|Cherub from the chamber of the queen, carved by Fanchelli and gilt à la grecque by Daniel Sievert. photo: Lynne Rutter|
A fascinating and integral part of my work is the restoration of historic buildings, surfaces, furniture, and antiques. It's not my primary business these days, but it inspires and informs my work and the techniques I employ every day. When I travel I am excited to see the work of other restoration artisans, so I am especially thrilled to share with you my visit to the Château de Versailles, more specifically, this glimpse inside the atelier of the gilder-restorers.
|Laurent Hissier and Daniel Sievert. photo by Jerôme Hissier|
Standing in a small bedroom, in what might be called the attic, crammed with broken gilt chairs and other odd bits of furniture that are more or less priceless, Laurent remarked that this a life’s work that is never finished. This is why it is so important to pass on the knowledge.
|restoration in progress of a gilt wood bench. photo: Lynne Rutter|
Laurent and I kept up a correspondence via email, while I anxiously anticipated the book he and Daniel were writing - the book - detailing everything they know about gilding.In October I visited Versailles again and called on my friends in the gilding atelier, where I was presented with a beautifully inscribed copy of Art et Techniques de la Dorure à Versailles - Gilding at Versailles!
|buy this book!|
The gilding and restoration workshop is an airy, beautiful studio housed in the petite écurie, the former stables of the King. Restoration is a ceaseless effort here; restorers have access to the best materials, the support of the state, and a seemingly endless stream of thrilling projects working on priceless items of national importance. The sense of purpose and responsibility one feels there is truly awesome.
The gilder-restorers’ work is traditional in nature, with techniques passed down from teacher to student, from master to apprentice, forming an unbroken link from the creation of a piece to its renewal, and then on to the next generation of restorers to come. Gilding at Versailles documents this work and continues this tradition. The book represents generations of accumulated knowledge from work done in the palace over the years.
|excerpt from Gilding at Versailles - step by step restoration of a gilt console|
|excerpt from Gilding at Versailles; phot0: Adrien Brotons: Laurent water gilding a frame. The gilders tip (brush) is being held with a hampe, or gilder's pole. The book includes instructions for how to carve your own.|
|Ziska, Daniel, and Lynne in the studio|
|limestone stairway to the atelier|
My colleague Ziska Childs and I had a nice visit with Daniel. Ziska is an accomplished scenic artist and designer, and having lived in Paris, she fortunately speaks French rather well. Artisans from other areas of the atelier came in to meet the visiting artists from America. We told them all how famous Daniel is.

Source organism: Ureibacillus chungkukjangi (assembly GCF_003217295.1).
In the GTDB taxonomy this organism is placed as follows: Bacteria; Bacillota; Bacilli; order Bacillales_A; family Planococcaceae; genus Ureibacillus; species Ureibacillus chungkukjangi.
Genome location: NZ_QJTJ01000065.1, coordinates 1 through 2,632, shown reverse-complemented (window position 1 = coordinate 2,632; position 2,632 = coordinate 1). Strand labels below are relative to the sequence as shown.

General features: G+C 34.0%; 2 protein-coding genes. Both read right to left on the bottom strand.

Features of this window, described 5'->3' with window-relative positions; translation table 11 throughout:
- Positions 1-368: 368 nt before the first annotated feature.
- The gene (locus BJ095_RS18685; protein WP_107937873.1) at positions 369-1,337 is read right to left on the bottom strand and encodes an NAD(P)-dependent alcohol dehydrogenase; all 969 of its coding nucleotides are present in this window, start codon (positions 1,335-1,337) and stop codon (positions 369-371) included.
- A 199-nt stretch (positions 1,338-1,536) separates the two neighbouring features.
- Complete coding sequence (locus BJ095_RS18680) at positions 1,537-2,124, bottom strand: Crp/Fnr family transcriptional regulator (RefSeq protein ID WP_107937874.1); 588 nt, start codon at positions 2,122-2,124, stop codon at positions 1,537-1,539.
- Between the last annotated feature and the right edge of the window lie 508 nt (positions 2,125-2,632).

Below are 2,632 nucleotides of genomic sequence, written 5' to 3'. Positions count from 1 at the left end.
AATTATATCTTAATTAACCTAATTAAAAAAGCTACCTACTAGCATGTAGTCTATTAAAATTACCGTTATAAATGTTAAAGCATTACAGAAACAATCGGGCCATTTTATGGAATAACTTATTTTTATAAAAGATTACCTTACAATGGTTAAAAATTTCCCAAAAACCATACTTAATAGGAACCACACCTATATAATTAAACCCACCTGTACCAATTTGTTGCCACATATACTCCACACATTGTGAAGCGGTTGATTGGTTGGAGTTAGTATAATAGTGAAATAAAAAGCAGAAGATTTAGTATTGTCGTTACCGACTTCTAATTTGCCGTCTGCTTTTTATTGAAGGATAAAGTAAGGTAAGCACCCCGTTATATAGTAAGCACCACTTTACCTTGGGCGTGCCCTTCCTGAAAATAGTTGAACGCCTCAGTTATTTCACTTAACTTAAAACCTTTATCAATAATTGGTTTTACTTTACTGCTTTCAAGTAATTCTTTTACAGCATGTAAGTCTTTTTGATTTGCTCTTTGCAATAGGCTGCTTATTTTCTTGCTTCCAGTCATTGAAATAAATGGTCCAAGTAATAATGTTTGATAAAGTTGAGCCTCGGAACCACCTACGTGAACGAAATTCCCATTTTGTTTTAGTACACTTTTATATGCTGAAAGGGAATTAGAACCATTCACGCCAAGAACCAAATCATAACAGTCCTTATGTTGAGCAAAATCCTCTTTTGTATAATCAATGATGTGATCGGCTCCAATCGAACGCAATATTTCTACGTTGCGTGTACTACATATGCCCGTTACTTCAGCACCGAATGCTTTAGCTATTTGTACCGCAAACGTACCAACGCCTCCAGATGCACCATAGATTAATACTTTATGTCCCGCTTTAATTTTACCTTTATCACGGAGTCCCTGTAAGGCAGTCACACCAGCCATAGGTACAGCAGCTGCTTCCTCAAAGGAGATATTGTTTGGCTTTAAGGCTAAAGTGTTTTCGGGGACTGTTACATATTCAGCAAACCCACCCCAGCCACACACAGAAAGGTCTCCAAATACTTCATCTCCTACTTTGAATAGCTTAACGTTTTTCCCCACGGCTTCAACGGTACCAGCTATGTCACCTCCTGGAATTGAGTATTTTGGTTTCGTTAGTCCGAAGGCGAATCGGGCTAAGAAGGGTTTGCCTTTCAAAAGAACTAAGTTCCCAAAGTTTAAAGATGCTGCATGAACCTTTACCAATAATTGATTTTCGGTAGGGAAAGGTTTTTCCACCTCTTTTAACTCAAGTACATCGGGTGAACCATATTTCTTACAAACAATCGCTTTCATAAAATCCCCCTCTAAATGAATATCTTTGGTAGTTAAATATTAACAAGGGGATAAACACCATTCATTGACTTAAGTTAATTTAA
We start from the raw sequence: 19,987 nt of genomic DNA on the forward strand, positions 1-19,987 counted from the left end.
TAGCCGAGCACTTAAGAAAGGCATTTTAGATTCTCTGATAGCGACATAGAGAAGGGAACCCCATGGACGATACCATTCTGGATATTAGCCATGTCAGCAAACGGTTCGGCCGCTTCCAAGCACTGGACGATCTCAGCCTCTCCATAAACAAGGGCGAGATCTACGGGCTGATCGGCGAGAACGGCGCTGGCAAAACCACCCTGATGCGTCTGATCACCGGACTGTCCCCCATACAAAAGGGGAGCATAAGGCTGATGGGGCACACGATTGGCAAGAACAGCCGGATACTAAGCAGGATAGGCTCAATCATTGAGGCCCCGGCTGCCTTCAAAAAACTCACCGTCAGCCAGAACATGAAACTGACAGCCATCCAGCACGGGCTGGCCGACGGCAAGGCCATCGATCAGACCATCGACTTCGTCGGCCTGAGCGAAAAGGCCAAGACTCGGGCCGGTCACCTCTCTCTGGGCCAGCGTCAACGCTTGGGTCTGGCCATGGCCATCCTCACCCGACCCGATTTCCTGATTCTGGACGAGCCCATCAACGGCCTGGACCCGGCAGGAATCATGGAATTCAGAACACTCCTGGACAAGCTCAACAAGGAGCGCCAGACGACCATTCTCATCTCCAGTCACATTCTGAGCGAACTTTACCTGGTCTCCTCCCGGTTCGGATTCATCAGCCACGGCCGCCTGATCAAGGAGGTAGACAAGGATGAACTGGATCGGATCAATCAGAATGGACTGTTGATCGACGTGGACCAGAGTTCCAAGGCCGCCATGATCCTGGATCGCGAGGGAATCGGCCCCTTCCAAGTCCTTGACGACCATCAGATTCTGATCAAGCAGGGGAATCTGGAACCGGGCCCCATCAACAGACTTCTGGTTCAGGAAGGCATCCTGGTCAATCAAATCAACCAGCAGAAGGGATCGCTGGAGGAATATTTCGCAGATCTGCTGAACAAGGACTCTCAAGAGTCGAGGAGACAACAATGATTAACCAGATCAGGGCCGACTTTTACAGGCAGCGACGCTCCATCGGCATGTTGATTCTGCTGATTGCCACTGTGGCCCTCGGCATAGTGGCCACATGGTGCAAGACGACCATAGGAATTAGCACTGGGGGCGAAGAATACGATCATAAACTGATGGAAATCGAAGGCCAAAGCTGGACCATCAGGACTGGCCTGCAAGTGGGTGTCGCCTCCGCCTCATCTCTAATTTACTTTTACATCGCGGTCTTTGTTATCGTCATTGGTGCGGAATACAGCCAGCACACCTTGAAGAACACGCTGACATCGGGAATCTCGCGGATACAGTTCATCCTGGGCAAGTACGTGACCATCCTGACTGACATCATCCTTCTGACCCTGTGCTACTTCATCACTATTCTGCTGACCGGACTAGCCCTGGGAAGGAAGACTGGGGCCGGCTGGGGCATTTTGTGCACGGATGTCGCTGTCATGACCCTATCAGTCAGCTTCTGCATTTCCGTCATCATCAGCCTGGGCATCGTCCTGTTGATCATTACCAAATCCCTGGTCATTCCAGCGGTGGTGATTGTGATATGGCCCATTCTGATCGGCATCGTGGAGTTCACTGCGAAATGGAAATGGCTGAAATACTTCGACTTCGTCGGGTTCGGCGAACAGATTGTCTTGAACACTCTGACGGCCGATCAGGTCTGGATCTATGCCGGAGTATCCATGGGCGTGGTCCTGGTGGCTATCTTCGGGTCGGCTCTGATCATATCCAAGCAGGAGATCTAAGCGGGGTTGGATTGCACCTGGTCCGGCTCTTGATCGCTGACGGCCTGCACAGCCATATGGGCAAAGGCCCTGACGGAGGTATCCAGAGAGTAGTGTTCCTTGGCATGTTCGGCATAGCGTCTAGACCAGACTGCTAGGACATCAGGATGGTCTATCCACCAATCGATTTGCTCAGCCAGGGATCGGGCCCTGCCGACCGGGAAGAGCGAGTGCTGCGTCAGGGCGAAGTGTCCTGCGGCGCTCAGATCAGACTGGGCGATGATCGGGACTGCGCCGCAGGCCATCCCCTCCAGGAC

Laurent was unfortunately away that day. Where? Oh, he was in Italy restoring something in the Vatican Palace. Yes I know how that sounds. It is exactly how it sounds... what a life!
|a vivid assortment of pigments photo: Lynne Rutter|
|a carved and gilt sample in the atelier photo: Lynne Rutter|
|a collection of moulds of classical ornament for decorating frames photo: Lynne Rutter|
|faux limestone finish painted by Laurent Hissier|
Maître Lefumat passed in 2010, a loss felt keenly by everyone at Versailles, and indeed the entire decorative painting community.
Daniel Sievert retired at the end of 2011 after 52 years of dedicated service and splendid work.
The torch has been passed to Laurent, restaurateur en bois doré et peintre en décors.
Laurent also teaches traditional gilding at the Ecole d'Art Murals de Versailles, and he has a blog where he posts inspiring pictures of the work he is doing: dorure-versailles.blogspot.com
|apprentices working in the studio photo: Lynne Rutter|
|Laurent's beautifully rendered faux bois doors and faux marbre supports|
After our studio visit Ziska and I toured the Palace to see some of the work of Daniel and Laurent, and Maîtres Lefumat and Grandvoinet, and all those that came before them.
|Detail of one of 24 carved limewood and gilt frames, circa 1687 (recently restored) in the Cotelle Gallery of the Grand Trianon, Versailles.|
Art et Techniques de la Dorure à Versailles - Gilding at Versailles
by Laurent Hissier and Daniel Sievert
L'Art du Faux Marbre
by Pierre Lefumat
published by Editions Vial with both French and English text
available from Pierre Finkelstein at fauxbrushes.com
Excerpts from Gilding at Versailles use with permission.
photos by Lynne Rutter unless otherwise noted
You are so lucky-god i hope I get to visit there some day. I am so longing to travel to Europe again! Thanks for the photos- love all of them!ReplyDelete
Hi, Lynne - It looks as though you got the tour of a lifetime, and now I have yet another book to add to my wish list. Maybe it will be a Christmas gift to myself . . .ReplyDelete
Mark, thanks for stopping by. The book is very technical but since the examples are all insanely fabulous antiques and the palace itself, it's a big box of eye candy.Delete
I look soooo joyous in that pic, thanks ever so for posting...(the studio is fab, and Daniel is a sweetheart) If you haven't bought the book yet, what's wrong with you?ReplyDelete
Ziska, looks like you are still in the "fro" part of "fromage" there.Delete
This whole post was eye candy for my soul!
I cannot think of a more idyllic job than to work in the atelier.
Thanks for sharing with us and also allowing us to see the famous Ziska Childs!
What a trip you must have had!